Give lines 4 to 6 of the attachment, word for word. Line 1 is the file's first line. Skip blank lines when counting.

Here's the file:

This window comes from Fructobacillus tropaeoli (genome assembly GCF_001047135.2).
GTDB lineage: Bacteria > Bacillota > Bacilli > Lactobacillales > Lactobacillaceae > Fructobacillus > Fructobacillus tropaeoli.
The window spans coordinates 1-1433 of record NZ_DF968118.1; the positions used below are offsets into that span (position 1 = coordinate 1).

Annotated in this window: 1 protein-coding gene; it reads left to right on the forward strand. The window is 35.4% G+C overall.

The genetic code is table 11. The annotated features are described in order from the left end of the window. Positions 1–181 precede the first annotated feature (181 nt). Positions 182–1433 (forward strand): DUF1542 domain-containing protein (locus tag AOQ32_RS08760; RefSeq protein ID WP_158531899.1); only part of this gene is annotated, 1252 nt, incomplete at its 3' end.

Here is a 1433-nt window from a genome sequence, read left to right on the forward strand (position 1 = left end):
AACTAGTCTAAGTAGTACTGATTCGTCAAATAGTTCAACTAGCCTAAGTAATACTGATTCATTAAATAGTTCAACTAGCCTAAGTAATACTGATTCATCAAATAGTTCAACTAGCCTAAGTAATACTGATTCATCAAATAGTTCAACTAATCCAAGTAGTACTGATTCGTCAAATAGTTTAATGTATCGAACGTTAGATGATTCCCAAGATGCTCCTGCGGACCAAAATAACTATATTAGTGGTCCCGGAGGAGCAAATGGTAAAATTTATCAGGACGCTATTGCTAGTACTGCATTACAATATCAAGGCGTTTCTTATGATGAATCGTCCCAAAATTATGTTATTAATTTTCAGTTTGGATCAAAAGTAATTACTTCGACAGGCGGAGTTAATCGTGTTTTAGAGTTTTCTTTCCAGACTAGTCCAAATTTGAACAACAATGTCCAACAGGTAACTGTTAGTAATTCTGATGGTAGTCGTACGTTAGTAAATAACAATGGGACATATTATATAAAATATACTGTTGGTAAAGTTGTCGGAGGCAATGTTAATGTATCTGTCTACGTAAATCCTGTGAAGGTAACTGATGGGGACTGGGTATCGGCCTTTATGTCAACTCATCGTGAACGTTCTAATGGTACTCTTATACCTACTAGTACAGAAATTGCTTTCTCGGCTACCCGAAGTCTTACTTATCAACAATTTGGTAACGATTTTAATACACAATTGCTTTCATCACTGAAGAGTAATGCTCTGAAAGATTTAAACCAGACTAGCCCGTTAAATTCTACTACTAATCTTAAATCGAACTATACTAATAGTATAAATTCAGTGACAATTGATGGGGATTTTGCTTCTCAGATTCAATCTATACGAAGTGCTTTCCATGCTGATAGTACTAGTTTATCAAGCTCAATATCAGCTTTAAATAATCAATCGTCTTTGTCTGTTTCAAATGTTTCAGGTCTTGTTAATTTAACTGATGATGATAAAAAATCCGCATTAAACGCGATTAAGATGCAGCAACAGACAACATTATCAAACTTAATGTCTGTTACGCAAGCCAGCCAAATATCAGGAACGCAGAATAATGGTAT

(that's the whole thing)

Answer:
Annotated in this window: 1 protein-coding gene; it reads left to right on the forward strand. The window is 35.4% G+C overall.

The genetic code is table 11. The annotated features are described in order from the left end of the window. Positions 1–181 precede the first annotated feature (181 nt). Positions 182–1433 (forward strand): DUF1542 domain-containing protein (locus tag AOQ32_RS08760; RefSeq protein ID WP_158531899.1); only part of this gene is annotated, 1252 nt, incomplete at its 3' end.

Here is a 1433-nt window from a genome sequence, read left to right on the forward strand (position 1 = left end):